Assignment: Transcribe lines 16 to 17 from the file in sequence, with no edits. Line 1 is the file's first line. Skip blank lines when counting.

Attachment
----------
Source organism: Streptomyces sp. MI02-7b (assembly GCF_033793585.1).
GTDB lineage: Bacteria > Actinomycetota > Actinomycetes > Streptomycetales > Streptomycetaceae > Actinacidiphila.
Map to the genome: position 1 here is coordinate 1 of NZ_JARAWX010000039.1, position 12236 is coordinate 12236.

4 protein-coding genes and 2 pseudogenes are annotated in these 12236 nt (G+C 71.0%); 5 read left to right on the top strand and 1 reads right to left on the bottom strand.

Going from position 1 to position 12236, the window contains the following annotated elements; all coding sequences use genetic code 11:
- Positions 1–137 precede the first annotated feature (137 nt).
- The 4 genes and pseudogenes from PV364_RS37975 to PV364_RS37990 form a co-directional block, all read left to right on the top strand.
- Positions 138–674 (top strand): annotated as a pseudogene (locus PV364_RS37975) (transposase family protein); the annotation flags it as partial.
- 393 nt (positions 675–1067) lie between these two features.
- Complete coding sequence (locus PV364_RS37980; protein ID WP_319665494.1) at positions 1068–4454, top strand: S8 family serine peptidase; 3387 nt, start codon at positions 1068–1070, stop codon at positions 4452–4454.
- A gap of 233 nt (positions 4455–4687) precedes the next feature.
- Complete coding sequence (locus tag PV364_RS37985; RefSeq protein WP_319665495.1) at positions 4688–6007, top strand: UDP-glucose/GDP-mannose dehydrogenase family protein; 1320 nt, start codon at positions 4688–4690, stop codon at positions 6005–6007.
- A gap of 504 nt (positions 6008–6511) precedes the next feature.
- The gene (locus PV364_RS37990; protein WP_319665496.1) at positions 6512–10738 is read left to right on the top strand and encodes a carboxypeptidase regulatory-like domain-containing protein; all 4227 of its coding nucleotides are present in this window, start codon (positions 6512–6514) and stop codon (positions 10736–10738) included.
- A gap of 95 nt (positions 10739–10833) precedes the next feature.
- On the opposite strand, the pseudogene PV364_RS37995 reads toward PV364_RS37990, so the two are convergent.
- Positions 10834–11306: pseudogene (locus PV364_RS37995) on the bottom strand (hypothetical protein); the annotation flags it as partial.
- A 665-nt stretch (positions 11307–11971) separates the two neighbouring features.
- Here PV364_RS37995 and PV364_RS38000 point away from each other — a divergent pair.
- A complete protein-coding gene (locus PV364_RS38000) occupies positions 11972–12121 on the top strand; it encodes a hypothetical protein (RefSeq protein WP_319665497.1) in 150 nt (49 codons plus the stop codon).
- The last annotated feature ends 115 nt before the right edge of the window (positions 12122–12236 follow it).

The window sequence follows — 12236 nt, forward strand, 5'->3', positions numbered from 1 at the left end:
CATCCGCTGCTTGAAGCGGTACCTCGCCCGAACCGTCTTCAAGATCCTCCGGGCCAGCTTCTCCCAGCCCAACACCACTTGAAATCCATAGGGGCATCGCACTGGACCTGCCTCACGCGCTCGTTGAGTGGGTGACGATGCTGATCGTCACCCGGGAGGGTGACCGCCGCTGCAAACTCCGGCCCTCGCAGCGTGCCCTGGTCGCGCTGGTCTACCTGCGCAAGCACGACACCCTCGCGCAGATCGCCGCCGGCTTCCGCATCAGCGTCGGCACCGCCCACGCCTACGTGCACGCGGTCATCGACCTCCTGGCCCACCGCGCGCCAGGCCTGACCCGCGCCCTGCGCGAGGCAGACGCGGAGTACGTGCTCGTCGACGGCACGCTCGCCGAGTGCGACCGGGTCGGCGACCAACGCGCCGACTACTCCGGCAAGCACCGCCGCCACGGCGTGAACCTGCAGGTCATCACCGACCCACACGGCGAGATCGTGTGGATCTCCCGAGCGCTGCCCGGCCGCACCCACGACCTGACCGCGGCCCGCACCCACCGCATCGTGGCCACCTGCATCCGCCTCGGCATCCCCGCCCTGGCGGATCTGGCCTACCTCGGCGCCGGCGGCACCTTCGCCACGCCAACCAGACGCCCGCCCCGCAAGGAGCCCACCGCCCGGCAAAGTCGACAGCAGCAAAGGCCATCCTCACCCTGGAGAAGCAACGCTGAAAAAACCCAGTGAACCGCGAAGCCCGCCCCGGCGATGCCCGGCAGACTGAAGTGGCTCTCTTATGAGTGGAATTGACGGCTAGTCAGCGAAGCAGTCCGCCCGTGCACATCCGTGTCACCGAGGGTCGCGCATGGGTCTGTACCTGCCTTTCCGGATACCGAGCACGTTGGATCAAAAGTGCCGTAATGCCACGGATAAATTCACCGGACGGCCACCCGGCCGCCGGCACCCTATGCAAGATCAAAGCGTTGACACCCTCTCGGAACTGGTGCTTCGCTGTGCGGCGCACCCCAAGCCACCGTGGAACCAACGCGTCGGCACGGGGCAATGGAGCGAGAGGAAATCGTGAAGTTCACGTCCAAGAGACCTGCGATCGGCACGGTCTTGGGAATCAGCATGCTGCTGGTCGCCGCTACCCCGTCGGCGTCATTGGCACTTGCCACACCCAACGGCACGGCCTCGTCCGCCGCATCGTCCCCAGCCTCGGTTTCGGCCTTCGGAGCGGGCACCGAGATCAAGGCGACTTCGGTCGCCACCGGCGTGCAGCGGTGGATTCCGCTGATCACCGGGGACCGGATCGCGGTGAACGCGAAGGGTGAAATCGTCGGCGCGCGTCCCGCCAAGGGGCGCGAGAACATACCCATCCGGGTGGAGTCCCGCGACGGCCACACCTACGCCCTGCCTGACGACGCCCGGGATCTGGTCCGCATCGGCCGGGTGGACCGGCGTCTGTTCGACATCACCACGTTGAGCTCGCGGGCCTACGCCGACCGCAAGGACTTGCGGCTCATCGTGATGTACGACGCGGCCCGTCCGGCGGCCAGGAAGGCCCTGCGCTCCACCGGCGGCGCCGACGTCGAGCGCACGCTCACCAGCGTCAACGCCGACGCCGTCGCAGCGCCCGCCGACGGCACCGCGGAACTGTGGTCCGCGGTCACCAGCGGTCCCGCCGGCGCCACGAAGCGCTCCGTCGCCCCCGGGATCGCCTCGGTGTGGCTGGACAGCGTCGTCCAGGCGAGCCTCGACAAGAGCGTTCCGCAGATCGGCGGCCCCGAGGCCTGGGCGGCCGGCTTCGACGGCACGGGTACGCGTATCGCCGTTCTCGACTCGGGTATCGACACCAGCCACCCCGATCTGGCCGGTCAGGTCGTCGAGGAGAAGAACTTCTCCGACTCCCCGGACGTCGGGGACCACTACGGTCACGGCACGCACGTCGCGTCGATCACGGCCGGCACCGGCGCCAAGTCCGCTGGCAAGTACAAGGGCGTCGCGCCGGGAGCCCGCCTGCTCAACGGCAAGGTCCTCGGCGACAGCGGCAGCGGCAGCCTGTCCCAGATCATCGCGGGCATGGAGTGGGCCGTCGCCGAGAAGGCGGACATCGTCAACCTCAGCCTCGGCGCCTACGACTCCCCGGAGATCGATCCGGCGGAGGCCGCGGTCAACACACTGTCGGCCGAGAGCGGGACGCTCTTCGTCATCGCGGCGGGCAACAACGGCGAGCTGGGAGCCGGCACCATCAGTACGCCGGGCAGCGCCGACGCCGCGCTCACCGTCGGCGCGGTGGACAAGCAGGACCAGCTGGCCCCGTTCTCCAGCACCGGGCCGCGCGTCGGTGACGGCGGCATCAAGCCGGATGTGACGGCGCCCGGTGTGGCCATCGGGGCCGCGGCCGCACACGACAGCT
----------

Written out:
- On the opposite strand, the pseudogene PV364_RS37995 reads toward PV364_RS37990, so the two are convergent.
- Positions 10834–11306: pseudogene (locus PV364_RS37995) on the bottom strand (hypothetical protein); the annotation flags it as partial.